The island community of Bolga, northern Helgeland, is a vibrant coastal community with 100 inhabitants. This is a place where you can live well, eat well, canoe in the archipelago and go on a short but tough hike in the mountains and get views of almost the entire Nordland coast.
The first thing you see on the road out to Bolga is its sharp peak. This is an old sailing landmark for shipping. As you get closer, you start to see meadows and buildings. The 100 or so inhabitants of Bolga live clustered on the south-eastern side of the island. Here there are flat, green fields and a dense cluster of modern houses with well-tended gardens and some old, beautifully maintained Nordland houses. A sheltered harbour has a visitor’s quay and the small fish processing plant provides employment for many locals. You can see the nearby salmon pens out in the strait. Services are available in a small shop and a bar.
Bolgbørra and Ruggesteinen are a stones throw away
Bolgbørra is a natural hole in the rock, a cave with two entrances. From just beside the school, you climb up a steep slope and after that it’s an easy matter to get into the cave. When you come out the other side though, the view is completely different, and on clear days you can see as far as the Lofoten Wall in the north. Ruggesteinen is a 60 tonne chunk of rock on the western tip of the island. The amazing thing about it is that it wobbles, so that a person just needs to push it to make it rock. This stone is easy to get to, and provides a lovely view of Bolgværet, the profusion of islets off the outer coast.
Practical information about Bolga
Bolga is an island located in Meløy municipality, Nordland County. To get to the island it’s best to drive the coastal route Fv17 to Ørnes where you can take the Ørnes to Meløy ferry and then transfer to the Meløy to Bolga ferry. If you are travelling with the Hurtigruten, Ørnes is one of the stops on the route.
Visit Helgeland have a great website with accommodation and activity information about Bolga and the rest of Helgeland. Meanwhile the Bolga Brygge webpage has good information about the island with contact information to enquire about any queries you may have.
Summer and autumn is a great time to visit Bolga as the weather is usually mild and calm meaning kayak trips and hiking are possible, not to mention the stunning views. As Bolga is an island off the coast, the winters are not too harsh and snow is never of a great depth. This means the island is accessible year round depending on what you may have planned. In the winter time auroras can be seen to the north but storms can roll in, so be prepared if you plan to take a winter trip here.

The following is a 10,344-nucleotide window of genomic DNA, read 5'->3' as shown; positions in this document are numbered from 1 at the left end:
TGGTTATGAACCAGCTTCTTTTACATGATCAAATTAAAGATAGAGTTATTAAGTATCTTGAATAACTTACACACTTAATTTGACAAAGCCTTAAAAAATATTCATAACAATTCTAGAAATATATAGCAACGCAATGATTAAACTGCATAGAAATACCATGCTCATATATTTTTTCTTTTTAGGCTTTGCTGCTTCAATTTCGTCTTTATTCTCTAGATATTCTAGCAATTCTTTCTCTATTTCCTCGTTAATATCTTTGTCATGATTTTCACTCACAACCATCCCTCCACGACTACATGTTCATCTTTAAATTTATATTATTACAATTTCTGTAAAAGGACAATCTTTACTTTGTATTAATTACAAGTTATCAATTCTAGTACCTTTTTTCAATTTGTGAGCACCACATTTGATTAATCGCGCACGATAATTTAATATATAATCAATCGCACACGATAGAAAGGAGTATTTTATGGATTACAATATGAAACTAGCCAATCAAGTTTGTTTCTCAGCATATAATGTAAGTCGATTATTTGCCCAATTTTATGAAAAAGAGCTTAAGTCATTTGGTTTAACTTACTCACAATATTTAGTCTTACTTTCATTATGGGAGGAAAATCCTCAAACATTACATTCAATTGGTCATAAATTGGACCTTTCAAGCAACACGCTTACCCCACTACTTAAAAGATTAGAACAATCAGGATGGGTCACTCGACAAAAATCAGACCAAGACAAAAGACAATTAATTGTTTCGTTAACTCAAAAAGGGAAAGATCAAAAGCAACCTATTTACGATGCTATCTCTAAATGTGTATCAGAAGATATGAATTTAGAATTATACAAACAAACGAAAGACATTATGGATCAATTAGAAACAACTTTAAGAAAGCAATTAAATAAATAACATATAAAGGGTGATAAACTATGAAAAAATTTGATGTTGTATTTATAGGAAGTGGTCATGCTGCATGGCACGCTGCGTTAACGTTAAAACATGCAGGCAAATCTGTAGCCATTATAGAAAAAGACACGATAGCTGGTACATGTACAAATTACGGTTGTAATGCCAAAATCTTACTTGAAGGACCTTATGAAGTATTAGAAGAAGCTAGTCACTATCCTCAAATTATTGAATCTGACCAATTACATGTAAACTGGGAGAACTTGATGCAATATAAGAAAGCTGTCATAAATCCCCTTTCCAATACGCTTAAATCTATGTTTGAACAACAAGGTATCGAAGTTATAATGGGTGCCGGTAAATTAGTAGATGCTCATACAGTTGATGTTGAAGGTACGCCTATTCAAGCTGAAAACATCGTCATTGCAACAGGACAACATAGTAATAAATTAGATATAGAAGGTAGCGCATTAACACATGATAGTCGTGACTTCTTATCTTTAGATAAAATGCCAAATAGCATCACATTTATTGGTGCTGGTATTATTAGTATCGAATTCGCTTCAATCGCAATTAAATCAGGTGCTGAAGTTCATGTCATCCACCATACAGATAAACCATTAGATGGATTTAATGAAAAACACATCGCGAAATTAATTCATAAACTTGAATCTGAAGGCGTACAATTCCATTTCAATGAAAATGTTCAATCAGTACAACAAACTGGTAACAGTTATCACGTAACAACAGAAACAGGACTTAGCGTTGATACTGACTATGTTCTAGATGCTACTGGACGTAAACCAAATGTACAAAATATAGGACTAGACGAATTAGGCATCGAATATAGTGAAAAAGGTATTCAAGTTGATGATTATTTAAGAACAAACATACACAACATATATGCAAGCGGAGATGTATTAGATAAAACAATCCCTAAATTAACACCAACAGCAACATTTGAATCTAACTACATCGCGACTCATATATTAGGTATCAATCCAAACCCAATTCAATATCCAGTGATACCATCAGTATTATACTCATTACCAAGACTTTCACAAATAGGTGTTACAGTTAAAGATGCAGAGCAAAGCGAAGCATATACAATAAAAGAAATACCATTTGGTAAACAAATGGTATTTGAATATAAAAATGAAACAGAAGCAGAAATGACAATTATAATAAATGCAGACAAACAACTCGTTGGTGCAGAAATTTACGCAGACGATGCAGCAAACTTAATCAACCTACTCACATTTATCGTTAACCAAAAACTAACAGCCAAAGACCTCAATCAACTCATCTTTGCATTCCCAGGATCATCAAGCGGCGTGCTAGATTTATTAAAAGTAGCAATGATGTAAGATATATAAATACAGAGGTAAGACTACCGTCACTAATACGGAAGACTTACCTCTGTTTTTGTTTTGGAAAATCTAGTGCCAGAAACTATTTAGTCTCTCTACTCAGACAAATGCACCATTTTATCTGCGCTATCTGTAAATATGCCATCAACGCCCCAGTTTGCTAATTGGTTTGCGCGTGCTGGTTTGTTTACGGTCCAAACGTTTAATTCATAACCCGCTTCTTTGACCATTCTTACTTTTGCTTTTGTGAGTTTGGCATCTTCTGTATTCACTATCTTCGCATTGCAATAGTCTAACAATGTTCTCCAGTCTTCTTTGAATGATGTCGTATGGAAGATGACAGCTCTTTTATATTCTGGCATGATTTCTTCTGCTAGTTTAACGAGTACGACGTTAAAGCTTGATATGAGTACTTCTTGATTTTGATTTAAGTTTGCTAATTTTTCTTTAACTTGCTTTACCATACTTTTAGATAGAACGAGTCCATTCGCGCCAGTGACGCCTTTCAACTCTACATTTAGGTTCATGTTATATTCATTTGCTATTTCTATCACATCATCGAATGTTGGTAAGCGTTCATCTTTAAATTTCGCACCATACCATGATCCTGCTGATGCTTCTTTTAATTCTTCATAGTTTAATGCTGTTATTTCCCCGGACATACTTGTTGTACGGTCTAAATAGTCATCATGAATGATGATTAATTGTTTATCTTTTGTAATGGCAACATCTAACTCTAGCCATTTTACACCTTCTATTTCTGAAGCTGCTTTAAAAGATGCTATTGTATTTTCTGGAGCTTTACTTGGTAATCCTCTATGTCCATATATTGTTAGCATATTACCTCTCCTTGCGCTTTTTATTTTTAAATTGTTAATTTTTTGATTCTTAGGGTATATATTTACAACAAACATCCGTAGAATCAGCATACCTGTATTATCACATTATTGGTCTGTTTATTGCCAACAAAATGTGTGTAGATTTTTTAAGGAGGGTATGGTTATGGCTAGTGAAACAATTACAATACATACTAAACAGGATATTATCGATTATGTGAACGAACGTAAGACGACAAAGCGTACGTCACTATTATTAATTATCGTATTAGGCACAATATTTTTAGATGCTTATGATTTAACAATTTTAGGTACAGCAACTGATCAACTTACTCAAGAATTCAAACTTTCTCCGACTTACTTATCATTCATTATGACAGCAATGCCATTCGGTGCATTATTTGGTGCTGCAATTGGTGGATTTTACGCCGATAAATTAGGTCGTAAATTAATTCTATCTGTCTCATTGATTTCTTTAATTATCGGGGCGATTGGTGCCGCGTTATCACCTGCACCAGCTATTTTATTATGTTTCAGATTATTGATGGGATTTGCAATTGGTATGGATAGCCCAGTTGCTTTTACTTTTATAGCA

Bolgværet offers a different island for each day of the year
West of Bolga, the 365 tiny islands, one for every day of the year, are known as Bolgværet. Until the 1960s, many people lived out here in villages, but then the residents received grants to encourage them to move, so they left. Their houses are still there, some beautifully maintained as holiday cabins, while others have fallen into disrepair. Bolgværet is still in use; the aquaculture installations are out here in sheltered spots in this island kingdom. This is a first class kayaking landscape, so you can bring a tent and camp overnight on your own island. You can also hire a boat at the quay on Bolga.
You can earn your kayaking wet card on Bolga
Marit Swensen runs kayaking courses and offers kayak hire on Bolga. Beginners can go on a short three-hour trip and get to experience kayaking among the Helgeland skerries that provide shelter from the open ocean. It’s also a very special feeling to sit upon the water in a kayak and look in towards Svartisen and the impressive peaks of the mainland. After a two-day kayaking course, you get what’s known as your ”wet card’, which means you can hire a kayak and explore the archipelago independently.
Hiking Bolgtinden is no easy feat
Bolgtinden, the highest point of the island at 338 metres (1,108 feet), can be reached after an extremely entertaining walk of a good hour. You will have clambered, hauled yourself up on a rope, picked your way over marshland, and crawled over a ridge. However, it’s not scary or dangerous, and you don’t have to be fit, so families can easily manage it. The effort is worth the reward – the view from the top is like looking at a map of the Nordland coast. To the south are the thousands of islands and fairytale peaks of Helgeland, to the north you can see the mountains around Bodø, and out to sea you can just make out Værøy and Røst in the distance.
The pub on Bolga offers home style cooking to make you feel at home
Britt at the pub on Bolga served us fried monkfish with boiled potatoes, grated carrot and a delicious sauce. This kind of cottage cooking can be found on most kitchen tables on Bolga and further up the coast, but is rarely seen on restaurant menus. All summer long, a procession of tourists, boaters from Helgeland, Salten and Bodø, fishermen, choirs, teams and associations arrive on Bolga, and Britt serves them all the ever-changing fish of the day. In summer, the pub is open every day, and in winter, you just need to phone up beforehand.
Accommodation and boats are aplenty
The modern fishing port of Bolga Brygge has modern, spacious ‘rorbu’ fisherman’s cabins with fantastic views. There are also private houses for rent, and Fiskebrygga, which offers simple and affordable accommodation. Out here, it’s best to book beforehand. The Nordland Express boat stops on Bolga between Bodø and Sandnessjøen, and local boats run from Grønnøy in the south of Meløy municipality. There is also a car ferry from Ørnes.